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JAMA Ophthalmology Clinical Challenge
August 27, 2020

Atypical Case of Floaters in a Young Girl’s Eye

Author Affiliations
  • 1George Washington University Ophthalmology Residency Program, Washington, DC
  • 2Department of Ophthalmology, Children’s National Hospital, Washington, DC
JAMA Ophthalmol. 2020;138(10):1093-1094. doi:10.1001/jamaophthalmol.2020.1597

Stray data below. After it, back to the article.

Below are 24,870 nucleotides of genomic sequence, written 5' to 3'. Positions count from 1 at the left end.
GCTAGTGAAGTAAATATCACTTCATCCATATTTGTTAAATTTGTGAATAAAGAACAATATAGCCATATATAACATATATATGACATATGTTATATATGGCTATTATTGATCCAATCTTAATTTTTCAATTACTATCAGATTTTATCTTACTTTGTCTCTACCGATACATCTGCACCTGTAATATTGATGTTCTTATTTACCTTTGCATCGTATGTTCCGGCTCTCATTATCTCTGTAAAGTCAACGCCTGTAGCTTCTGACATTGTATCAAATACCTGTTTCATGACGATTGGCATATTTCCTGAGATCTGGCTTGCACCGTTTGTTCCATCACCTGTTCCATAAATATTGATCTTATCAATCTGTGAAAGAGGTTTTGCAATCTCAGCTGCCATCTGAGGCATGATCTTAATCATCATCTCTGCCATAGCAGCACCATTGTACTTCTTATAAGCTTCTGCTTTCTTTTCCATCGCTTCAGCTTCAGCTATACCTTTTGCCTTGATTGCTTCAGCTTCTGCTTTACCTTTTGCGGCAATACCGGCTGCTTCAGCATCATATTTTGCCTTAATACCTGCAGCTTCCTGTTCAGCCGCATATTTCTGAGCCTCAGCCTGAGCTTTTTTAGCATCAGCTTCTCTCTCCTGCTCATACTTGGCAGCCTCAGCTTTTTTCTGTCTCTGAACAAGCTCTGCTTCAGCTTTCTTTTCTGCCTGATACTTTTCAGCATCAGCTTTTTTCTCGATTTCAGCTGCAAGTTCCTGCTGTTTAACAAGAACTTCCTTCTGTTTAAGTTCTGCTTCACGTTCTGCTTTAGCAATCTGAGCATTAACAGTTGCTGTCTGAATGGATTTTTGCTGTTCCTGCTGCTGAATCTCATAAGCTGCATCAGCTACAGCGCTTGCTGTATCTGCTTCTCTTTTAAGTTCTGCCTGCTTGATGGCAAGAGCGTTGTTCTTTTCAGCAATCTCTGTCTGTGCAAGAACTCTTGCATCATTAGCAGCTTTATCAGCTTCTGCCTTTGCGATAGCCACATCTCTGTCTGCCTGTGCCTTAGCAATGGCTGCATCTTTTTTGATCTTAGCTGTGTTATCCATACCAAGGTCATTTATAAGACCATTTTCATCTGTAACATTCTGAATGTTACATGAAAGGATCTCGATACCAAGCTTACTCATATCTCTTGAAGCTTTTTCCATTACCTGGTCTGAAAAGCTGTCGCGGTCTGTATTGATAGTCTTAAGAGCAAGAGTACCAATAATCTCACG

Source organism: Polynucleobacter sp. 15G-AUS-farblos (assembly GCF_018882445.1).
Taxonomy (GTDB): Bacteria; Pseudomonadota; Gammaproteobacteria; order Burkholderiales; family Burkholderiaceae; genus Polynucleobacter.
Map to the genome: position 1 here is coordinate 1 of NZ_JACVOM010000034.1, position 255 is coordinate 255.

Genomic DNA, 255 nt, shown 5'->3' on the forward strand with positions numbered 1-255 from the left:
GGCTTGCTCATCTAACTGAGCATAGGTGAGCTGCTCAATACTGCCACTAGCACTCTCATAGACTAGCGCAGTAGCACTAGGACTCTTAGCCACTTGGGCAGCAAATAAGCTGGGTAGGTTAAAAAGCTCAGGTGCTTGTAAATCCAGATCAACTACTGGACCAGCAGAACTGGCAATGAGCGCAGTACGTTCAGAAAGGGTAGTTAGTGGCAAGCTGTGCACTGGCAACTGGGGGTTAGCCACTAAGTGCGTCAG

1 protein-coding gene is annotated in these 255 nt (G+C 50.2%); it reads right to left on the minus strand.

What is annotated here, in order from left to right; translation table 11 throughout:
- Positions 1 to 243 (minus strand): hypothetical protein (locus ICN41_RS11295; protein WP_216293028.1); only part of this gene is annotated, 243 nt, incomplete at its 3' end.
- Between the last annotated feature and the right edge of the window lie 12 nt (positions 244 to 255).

A 12-year-old girl with a history of myopia presented to the emergency department complaining of floaters in her right eye for the past 2 weeks. She had a medical history of patchy hair loss and a violaceous maculopapular rash on the face and upper extremities for 5 years, which was well controlled with topical corticosteroids. She reported new, sharp headaches in a headband distribution, exacerbated by lights, sounds, and neck flexion. One week prior to presentation, she experienced a subjective fever and recurrence of the facial rash. She denied experiencing eye pain, blurry vision, or light sensitivity. Results of a comprehensive review of systems were otherwise negative. Family history was notable for antiphospholipid syndrome in her mother. Best-corrected visual acuity was 20/25 OU. Results of an anterior segment examination, pupil examination, and tonometry were unremarkable. During dilated ophthalmoscopy, both eyes revealed diffuse intraretinal hemorrhages in the posterior pole and temporal retinal neovascularization, worse in the right eye with associated macular traction and striae. Both eyes demonstrated extensive peripheral vascular sheathing and retinal capillary nonperfusion (Figure 1).

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